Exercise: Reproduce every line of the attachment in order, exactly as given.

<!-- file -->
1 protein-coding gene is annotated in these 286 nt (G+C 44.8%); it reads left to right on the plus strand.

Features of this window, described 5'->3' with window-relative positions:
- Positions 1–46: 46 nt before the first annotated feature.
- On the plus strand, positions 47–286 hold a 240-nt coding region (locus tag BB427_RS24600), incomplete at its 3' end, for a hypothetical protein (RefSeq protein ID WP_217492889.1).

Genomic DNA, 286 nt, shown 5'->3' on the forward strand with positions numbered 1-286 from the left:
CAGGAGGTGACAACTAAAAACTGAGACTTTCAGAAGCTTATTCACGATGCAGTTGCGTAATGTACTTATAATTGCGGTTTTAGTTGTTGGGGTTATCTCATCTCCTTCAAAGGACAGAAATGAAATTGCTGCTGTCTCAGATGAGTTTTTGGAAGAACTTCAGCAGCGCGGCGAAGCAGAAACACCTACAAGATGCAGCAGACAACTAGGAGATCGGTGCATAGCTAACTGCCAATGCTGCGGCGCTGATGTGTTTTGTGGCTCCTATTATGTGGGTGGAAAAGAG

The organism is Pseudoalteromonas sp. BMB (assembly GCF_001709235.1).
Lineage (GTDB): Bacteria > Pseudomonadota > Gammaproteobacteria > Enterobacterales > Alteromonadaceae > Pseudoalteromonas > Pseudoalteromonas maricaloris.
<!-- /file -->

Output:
1 protein-coding gene is annotated in these 286 nt (G+C 44.8%); it reads left to right on the plus strand.

Features of this window, described 5'->3' with window-relative positions:
- Positions 1–46: 46 nt before the first annotated feature.
- On the plus strand, positions 47–286 hold a 240-nt coding region (locus tag BB427_RS24600), incomplete at its 3' end, for a hypothetical protein (RefSeq protein ID WP_217492889.1).

Genomic DNA, 286 nt, shown 5'->3' on the forward strand with positions numbered 1-286 from the left:
CAGGAGGTGACAACTAAAAACTGAGACTTTCAGAAGCTTATTCACGATGCAGTTGCGTAATGTACTTATAATTGCGGTTTTAGTTGTTGGGGTTATCTCATCTCCTTCAAAGGACAGAAATGAAATTGCTGCTGTCTCAGATGAGTTTTTGGAAGAACTTCAGCAGCGCGGCGAAGCAGAAACACCTACAAGATGCAGCAGACAACTAGGAGATCGGTGCATAGCTAACTGCCAATGCTGCGGCGCTGATGTGTTTTGTGGCTCCTATTATGTGGGTGGAAAAGAG

The organism is Pseudoalteromonas sp. BMB (assembly GCF_001709235.1).
Lineage (GTDB): Bacteria > Pseudomonadota > Gammaproteobacteria > Enterobacterales > Alteromonadaceae > Pseudoalteromonas > Pseudoalteromonas maricaloris.